Raphael Saadiq is one smooth character. At the House of Blues, the triple-threat singer, songwriter and producer glided through an imposing, career-spanning two-hour show, starting the holiday fireworks a day early. By evening’s end, there was no doubt that Saadiq is a major talent.
Rail thin, with a honeyed tenor combining Donnie Hathaway’s yearning and Stevie Wonder’s irrepressible melodic invention, Saadiq blossomed onstage performing the “gospeldelic” material from his 2002 solo debut “Instant Vintage” (Universal). A preacher with a streetwise edge, he seduces with liquid phrasing and a courtly restraint. He wants to kiss you everywhere, he pledges, even, he adds with a coy pause and downward tilt of his head, “there.”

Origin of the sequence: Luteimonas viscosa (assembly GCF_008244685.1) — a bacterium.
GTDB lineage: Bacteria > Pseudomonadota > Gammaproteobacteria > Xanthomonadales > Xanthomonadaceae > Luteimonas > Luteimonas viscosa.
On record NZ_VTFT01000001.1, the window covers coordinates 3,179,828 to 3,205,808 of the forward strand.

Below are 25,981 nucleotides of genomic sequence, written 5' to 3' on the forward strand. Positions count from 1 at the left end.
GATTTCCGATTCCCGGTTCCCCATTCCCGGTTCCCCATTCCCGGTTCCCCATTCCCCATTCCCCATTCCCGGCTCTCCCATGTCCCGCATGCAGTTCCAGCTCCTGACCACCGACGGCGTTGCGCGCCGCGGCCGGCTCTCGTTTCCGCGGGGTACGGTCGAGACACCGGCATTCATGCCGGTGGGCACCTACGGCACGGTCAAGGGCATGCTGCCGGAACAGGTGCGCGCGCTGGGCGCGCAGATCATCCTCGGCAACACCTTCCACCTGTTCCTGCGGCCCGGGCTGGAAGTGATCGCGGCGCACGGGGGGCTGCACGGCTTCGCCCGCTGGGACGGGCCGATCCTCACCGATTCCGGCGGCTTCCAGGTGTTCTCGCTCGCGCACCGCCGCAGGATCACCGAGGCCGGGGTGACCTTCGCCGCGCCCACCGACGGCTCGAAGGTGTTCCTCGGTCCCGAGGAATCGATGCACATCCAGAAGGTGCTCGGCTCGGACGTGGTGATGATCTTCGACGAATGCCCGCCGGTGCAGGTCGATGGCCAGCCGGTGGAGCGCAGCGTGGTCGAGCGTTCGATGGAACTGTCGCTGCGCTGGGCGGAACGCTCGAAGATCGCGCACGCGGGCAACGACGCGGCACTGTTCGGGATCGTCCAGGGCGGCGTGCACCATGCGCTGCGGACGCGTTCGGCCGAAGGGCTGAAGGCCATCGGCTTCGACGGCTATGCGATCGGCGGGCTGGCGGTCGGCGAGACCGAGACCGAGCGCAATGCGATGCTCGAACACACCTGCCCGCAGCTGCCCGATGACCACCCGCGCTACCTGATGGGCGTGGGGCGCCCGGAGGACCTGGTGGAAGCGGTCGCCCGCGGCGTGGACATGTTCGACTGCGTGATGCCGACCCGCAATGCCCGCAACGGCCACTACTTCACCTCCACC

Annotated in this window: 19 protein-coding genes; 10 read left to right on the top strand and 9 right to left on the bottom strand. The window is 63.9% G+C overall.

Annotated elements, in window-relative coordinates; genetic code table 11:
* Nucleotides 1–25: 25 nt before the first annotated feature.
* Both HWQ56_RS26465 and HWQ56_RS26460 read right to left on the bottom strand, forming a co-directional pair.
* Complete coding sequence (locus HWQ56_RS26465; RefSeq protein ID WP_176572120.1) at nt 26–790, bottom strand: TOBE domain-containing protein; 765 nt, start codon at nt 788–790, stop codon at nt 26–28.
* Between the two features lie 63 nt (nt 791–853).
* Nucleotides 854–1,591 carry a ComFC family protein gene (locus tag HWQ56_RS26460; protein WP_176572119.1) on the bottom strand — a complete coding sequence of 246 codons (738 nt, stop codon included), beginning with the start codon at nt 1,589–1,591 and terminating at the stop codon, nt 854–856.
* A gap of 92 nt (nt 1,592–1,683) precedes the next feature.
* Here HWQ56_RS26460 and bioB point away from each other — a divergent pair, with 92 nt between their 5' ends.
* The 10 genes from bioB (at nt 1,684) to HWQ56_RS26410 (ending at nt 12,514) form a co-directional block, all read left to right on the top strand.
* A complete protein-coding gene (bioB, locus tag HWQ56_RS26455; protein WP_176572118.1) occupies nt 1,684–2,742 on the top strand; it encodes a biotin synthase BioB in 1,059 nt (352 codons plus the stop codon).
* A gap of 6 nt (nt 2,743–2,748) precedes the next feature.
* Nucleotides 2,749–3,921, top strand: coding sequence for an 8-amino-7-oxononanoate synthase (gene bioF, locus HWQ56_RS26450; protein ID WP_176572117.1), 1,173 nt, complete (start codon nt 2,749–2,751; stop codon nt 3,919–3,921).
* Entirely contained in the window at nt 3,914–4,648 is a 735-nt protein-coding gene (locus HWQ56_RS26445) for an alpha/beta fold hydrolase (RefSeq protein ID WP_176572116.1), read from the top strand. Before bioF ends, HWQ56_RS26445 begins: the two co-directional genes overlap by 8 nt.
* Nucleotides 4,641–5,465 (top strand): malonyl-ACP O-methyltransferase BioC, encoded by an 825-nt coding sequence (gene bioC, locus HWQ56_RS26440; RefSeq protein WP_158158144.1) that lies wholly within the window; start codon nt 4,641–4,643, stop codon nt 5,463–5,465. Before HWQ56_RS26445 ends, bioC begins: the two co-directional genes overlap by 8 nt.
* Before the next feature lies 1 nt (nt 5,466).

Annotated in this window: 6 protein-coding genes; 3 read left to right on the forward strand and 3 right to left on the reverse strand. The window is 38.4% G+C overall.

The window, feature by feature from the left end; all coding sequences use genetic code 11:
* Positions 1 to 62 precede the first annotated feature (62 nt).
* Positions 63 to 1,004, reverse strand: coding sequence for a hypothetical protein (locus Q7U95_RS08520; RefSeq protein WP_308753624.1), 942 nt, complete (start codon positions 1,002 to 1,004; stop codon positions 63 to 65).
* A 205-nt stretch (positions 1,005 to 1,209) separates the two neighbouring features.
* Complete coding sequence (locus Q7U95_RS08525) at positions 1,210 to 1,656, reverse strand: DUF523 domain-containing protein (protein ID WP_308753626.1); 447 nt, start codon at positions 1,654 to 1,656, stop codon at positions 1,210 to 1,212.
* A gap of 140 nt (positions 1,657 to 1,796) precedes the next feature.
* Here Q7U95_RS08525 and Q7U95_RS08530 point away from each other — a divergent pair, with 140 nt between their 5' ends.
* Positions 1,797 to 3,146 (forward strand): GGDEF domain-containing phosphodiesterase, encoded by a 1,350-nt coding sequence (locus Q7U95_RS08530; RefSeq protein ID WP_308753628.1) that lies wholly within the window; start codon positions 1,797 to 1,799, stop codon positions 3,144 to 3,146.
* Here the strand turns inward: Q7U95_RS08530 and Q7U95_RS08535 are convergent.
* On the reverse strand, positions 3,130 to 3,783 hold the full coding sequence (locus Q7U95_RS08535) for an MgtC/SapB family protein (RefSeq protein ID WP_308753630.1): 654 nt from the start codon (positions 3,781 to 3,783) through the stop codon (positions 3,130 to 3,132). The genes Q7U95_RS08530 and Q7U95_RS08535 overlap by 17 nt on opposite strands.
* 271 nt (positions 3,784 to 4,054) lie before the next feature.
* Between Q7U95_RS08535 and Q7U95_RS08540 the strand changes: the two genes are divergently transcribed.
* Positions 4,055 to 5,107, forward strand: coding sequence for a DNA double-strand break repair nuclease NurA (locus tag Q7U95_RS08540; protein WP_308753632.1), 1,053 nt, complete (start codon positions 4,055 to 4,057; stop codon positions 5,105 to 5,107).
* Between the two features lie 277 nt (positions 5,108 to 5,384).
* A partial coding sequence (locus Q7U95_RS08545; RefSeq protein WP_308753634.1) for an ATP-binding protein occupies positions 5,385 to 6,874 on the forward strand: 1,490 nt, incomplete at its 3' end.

His 12-piece band can readily handle the simmering, Prince-styled rock of “Charlie Ray” as well as the bruising gospel of “Be Here” — the latter so explosive it inspired guest performer D’Angelo to leap into the crowd and dance.
The concert (taped for release this fall on DVD) included a full complement of guests, but none of them, not even the reunited Tony! Toni! Tone!, overshadowed the star’s understated charisma. He holds the stage with the easy confidence of a man who knows a pale, dove-colored tuxedo stands out among the flashier red, white and black. Even Leslie Wilson’s astounding, pulpit-pounding turn during “Uptown,” a performance that left the aud wrung out but cheering, couldn’t dim the spotlight on Saadiq.